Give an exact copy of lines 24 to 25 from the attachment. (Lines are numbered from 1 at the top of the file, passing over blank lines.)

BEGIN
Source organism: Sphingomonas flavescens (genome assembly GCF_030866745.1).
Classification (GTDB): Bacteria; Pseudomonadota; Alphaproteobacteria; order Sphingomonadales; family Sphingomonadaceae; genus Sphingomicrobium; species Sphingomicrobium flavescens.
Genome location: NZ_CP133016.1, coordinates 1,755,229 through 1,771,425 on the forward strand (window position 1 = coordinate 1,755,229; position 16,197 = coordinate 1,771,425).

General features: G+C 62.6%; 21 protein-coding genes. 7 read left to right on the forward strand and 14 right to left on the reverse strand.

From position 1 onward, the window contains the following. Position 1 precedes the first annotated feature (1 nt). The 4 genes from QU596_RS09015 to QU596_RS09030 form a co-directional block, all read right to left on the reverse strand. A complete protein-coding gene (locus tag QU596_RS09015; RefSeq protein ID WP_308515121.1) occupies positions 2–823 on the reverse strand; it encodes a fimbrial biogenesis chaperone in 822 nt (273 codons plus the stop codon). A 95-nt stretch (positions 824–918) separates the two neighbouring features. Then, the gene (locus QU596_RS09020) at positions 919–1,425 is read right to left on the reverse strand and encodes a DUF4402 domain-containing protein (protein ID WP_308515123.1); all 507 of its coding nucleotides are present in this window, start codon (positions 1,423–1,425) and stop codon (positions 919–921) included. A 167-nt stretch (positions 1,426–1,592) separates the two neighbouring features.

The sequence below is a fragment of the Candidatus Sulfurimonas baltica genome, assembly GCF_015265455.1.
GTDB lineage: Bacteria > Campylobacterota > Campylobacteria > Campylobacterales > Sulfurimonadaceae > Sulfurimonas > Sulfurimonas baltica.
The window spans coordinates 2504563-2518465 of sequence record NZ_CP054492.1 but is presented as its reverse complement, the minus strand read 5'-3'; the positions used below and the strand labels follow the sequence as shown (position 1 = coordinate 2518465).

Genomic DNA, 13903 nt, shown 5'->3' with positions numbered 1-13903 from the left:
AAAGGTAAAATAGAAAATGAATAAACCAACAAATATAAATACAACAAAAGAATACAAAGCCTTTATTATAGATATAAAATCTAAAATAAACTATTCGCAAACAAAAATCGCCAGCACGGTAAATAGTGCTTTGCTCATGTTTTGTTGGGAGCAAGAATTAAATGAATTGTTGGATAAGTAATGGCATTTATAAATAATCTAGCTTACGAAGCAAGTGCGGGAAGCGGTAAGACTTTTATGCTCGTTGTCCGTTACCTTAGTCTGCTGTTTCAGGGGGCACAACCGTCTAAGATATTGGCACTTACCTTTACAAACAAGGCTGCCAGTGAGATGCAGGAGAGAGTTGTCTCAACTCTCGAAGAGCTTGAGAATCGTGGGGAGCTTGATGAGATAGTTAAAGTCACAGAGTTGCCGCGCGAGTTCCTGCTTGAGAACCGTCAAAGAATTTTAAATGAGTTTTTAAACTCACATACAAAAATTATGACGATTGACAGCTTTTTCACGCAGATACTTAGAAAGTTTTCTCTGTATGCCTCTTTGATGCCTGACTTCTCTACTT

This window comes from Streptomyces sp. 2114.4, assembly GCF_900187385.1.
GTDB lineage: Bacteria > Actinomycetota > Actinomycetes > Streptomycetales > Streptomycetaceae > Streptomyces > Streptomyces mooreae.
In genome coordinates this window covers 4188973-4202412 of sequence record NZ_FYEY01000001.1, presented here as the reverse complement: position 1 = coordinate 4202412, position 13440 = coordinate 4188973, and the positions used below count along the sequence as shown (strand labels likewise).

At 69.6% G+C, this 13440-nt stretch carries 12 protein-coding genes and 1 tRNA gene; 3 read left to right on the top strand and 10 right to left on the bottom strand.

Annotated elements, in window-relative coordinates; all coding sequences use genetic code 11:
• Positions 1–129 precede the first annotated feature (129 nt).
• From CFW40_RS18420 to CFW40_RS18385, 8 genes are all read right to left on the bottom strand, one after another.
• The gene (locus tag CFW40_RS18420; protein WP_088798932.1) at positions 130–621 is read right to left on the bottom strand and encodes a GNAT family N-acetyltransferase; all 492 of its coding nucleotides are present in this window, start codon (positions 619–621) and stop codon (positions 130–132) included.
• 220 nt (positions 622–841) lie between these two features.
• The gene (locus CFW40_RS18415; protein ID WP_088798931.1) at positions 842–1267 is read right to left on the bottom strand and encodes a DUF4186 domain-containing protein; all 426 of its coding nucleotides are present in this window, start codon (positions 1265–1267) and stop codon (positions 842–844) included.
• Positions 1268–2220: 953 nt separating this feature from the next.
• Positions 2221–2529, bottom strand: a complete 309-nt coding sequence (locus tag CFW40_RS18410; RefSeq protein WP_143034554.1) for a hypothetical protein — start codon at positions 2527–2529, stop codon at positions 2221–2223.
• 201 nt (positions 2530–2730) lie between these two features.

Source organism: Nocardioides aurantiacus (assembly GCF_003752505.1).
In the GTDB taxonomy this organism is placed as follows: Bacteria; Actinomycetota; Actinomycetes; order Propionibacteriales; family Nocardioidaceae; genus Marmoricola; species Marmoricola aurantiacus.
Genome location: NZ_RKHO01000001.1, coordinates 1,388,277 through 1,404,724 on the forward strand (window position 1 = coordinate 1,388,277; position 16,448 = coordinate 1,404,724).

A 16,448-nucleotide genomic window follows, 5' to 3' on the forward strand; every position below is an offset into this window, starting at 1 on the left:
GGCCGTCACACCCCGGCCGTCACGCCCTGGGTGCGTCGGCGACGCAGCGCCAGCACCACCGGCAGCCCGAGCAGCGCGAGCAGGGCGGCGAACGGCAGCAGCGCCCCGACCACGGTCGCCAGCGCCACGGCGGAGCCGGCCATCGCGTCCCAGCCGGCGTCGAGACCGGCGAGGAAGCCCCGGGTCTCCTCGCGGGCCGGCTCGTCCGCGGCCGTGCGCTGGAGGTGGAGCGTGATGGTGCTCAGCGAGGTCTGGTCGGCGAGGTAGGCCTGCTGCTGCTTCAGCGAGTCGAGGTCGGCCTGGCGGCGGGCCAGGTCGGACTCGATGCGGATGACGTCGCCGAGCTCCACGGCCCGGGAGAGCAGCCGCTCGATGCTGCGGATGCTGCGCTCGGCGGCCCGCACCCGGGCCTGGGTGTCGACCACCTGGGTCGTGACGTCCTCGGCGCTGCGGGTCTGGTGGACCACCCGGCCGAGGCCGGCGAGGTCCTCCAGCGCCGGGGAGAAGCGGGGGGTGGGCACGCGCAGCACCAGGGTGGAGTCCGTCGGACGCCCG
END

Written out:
Source organism: Nocardioides aurantiacus (assembly GCF_003752505.1).
In the GTDB taxonomy this organism is placed as follows: Bacteria; Actinomycetota; Actinomycetes; order Propionibacteriales; family Nocardioidaceae; genus Marmoricola; species Marmoricola aurantiacus.